What do my kids hear?

Children who grow up in a house of screaming parents often grow up to be screaming parents themselves. The volume and words a parent uses around their children and to their children has an impact on them. But what about the more subtle things we say? What about the things we say on our mobile phones, when we forget the kids are in the back seat listening? What about the things we say when the kids are in the other room, listening? And they are listening!
What do my kids hear when they hear me? What are the lessons we teach our kids, unintentionally? “Lord, may the words of my mouth … be pleasing to You” (Psalm 19:14) as the little ears in my home listen to them.
Do my children hear me talk one way at church and another way in traffic? Do they hear me espouse the principles of the Bible, and then gossip? Am I inadvertently teaching them that I don’t really believe what the Bible says about how we should live, what we should say and not say, how we should talk to or about people, how we should deal with conflict? What do my kids hear when they hear me?
The trap of ungodly words

In his book Respectable Sins, Jerry Bridges talks about the ungodly living we have come to accept in ourselves. One of those ungodly behaviors is the use of our mouth. One of the greatest traps we fall into is our own trap. That’s why James admonishes each of us to be slow to open our traps (James 1:19).
My children can grow up hearing about Biblical principles, but there’s no greater teacher than getting the opportunity to observe Biblical principles in everyday life. When someone is rude at the store, when someone makes a harsh comment, when someone shares some gossip – those everyday occurrences – how do you respond?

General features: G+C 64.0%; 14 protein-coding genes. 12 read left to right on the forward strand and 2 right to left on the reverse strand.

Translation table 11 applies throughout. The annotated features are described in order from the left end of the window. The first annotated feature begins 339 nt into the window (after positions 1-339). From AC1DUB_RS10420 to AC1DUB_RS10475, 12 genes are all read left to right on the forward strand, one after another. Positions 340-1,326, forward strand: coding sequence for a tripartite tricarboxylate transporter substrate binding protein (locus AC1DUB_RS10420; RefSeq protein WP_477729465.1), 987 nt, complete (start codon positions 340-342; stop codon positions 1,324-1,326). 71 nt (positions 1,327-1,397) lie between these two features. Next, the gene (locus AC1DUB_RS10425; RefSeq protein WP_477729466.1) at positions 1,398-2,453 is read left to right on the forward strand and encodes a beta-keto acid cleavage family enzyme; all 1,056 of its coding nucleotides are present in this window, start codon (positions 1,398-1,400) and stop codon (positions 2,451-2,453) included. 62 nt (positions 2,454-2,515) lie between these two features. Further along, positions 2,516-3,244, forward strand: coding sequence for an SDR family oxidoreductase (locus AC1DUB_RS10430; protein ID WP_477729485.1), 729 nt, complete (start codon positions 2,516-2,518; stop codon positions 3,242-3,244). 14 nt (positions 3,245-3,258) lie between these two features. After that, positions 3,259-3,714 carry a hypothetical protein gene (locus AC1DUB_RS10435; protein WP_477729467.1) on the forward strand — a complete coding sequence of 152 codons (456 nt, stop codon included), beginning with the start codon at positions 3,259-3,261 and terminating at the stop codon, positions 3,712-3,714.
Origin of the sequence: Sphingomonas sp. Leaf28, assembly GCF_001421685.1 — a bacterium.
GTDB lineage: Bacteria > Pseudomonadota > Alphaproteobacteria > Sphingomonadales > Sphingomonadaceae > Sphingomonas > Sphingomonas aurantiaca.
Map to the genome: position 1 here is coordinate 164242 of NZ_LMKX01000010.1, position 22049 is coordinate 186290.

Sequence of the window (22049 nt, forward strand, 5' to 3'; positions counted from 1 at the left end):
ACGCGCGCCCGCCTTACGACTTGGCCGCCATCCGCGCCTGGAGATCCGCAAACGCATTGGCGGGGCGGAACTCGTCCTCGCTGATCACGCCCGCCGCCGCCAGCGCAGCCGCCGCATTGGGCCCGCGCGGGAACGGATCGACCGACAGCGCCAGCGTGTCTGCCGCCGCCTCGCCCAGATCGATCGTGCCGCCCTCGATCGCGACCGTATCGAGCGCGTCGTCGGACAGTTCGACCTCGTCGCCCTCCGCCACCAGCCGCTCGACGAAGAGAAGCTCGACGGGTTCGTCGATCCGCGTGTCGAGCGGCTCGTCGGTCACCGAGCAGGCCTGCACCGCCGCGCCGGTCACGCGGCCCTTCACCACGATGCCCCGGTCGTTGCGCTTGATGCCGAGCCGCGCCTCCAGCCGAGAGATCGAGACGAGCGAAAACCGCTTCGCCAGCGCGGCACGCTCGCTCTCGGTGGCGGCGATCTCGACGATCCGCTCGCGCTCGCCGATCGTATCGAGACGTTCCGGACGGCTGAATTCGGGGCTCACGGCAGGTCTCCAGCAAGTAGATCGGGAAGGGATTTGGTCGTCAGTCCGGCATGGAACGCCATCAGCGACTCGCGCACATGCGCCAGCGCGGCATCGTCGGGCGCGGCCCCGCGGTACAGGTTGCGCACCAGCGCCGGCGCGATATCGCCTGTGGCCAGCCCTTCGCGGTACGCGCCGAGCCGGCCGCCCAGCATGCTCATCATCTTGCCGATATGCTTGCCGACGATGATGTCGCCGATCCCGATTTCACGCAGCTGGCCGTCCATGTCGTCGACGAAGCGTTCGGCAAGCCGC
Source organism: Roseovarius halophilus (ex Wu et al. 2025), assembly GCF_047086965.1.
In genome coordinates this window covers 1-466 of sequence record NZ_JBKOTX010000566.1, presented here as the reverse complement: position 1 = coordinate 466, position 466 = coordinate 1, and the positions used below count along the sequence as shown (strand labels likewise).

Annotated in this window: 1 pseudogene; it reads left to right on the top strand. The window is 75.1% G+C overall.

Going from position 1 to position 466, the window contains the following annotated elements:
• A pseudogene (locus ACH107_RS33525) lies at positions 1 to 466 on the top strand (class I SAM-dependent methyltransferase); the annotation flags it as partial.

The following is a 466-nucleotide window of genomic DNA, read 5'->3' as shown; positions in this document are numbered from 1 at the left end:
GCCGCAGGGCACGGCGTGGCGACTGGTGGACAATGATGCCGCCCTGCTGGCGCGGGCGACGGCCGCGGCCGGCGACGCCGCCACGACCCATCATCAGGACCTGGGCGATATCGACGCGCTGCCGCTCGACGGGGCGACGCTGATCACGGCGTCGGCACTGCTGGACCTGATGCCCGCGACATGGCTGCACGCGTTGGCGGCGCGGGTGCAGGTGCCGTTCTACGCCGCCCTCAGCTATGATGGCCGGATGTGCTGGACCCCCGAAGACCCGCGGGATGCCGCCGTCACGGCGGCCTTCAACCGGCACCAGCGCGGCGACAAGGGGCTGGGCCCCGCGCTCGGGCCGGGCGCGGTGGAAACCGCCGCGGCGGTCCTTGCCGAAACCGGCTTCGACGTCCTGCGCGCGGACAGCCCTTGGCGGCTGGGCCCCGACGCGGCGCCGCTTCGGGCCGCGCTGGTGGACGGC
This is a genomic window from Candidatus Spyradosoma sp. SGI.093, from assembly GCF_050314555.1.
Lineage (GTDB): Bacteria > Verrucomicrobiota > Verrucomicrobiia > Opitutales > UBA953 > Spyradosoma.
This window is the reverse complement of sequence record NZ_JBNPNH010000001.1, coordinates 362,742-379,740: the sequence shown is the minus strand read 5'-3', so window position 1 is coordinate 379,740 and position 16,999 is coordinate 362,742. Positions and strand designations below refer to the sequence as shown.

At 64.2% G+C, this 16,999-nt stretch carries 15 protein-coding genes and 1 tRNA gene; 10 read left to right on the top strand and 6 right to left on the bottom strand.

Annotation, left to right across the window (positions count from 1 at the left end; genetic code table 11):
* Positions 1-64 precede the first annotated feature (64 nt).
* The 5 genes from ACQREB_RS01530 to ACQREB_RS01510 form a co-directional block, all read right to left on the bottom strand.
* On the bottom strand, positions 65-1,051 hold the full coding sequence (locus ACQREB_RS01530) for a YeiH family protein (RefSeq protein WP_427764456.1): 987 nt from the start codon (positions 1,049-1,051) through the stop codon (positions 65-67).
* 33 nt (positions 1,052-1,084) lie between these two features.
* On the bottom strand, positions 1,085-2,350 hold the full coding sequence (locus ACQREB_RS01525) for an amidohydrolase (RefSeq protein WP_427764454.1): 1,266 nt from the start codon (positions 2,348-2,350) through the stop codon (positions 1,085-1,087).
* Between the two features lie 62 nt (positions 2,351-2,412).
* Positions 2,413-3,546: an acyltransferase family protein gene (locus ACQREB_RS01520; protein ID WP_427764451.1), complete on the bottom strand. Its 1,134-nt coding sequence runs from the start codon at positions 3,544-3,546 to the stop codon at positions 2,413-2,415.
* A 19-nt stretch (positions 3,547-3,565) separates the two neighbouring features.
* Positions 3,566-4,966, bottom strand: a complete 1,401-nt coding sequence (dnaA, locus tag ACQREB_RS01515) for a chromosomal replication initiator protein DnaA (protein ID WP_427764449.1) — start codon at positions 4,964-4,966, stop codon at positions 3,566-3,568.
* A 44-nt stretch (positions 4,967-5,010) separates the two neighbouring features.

We each have a button … at least I know I do. It’s that button that gets pushed by someone else. They say something to me that offends my pride. In a flash, I forget that my children are in listening range. Worse, I forget my children are “taking notes,” and thinking, “Thanks for reading the Bible to us at breakfast this morning. That was nice. But this is really where the rubber hits the road, isn’t it, Dad?”
Paul gives us the tattoo for our eyelids, in his letter to the church at Ephesus: “Do not let any unwholesome talk come out of your mouths, but only what is helpful for building others up according to their needs, that it may benefit those who listen” (Ephesians 4:29, NIV). My words should not only benefit the people I’m talking to, but should also benefit the listeners standing within earshot.

Children are listening
By listening, children are learning to communicate in a way that God will bless. When my daughter Torrey was about four years old, I could hear her in her room, scorching someone with her mouth. Whoever it was in there, Torrey was giving them a major lecture … and loudly. This surprised me, since there was no one home but Rosemary, Torrey and me. I knew she wouldn’t be talking to her mother like that.
I walked down the hall and peeked into her room to see who she was talking to. There was Torrey, standing over one of her dolls. The doll was sitting in a small rocking chair, and Torrey was giving it a lecture. When I turned around, Rosemary was watching me as I listened and watched the scene unfold.
“What’s that all about?” I asked Rosemary. Her response to me was, “I guess she learned that from one of us.” We both knew who “that” person was.
What do my kids hear when they hear me? I should not let any unwholesome talk come out of my mouth: That means I must do the work of stopping anything from coming out that won’t teach or benefit anyone who is listening.
By being slow to speak, like it says in James 1:19, I can think about what I say before the hasty words come out. My children will have a better chance of learning how to live a life that God will bless.

Dr. Robert Barnes is the president of Sheridan House Family Ministries. He and his wife, Rosemary, are authors and speakers on marriage and family issues.

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